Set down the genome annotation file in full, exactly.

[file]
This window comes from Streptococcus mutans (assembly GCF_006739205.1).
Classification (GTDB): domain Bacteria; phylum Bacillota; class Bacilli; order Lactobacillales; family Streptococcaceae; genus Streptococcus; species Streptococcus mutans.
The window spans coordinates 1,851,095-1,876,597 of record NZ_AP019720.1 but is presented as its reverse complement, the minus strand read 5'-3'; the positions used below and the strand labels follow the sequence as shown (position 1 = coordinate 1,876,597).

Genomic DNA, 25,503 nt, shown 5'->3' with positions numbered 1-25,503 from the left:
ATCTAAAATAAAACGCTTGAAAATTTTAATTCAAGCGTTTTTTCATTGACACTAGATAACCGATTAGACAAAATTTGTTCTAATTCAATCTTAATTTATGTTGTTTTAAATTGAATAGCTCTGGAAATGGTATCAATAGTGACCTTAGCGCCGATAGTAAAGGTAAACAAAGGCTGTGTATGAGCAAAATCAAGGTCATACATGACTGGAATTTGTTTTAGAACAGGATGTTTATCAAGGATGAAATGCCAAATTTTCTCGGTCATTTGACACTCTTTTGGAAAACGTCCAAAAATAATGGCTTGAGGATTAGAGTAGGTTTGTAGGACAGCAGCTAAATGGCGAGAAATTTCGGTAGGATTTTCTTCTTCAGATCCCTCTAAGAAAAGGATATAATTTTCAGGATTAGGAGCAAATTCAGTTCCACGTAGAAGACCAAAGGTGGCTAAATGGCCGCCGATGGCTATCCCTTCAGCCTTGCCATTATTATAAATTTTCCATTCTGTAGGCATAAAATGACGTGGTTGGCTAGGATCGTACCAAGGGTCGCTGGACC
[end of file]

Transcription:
This window comes from Streptococcus mutans (assembly GCF_006739205.1).
Classification (GTDB): domain Bacteria; phylum Bacillota; class Bacilli; order Lactobacillales; family Streptococcaceae; genus Streptococcus; species Streptococcus mutans.
The window spans coordinates 1,851,095-1,876,597 of record NZ_AP019720.1 but is presented as its reverse complement, the minus strand read 5'-3'; the positions used below and the strand labels follow the sequence as shown (position 1 = coordinate 1,876,597).

Genomic DNA, 25,503 nt, shown 5'->3' with positions numbered 1-25,503 from the left:
ATCTAAAATAAAACGCTTGAAAATTTTAATTCAAGCGTTTTTTCATTGACACTAGATAACCGATTAGACAAAATTTGTTCTAATTCAATCTTAATTTATGTTGTTTTAAATTGAATAGCTCTGGAAATGGTATCAATAGTGACCTTAGCGCCGATAGTAAAGGTAAACAAAGGCTGTGTATGAGCAAAATCAAGGTCATACATGACTGGAATTTGTTTTAGAACAGGATGTTTATCAAGGATGAAATGCCAAATTTTCTCGGTCATTTGACACTCTTTTGGAAAACGTCCAAAAATAATGGCTTGAGGATTAGAGTAGGTTTGTAGGACAGCAGCTAAATGGCGAGAAATTTCGGTAGGATTTTCTTCTTCAGATCCCTCTAAGAAAAGGATATAATTTTCAGGATTAGGAGCAAATTCAGTTCCACGTAGAAGACCAAAGGTGGCTAAATGGCCGCCGATGGCTATCCCTTCAGCCTTGCCATTATTATAAATTTTCCATTCTGTAGGCATAAAATGACGTGGTTGGCTAGGATCGTACCAAGGGTCGCTGGACC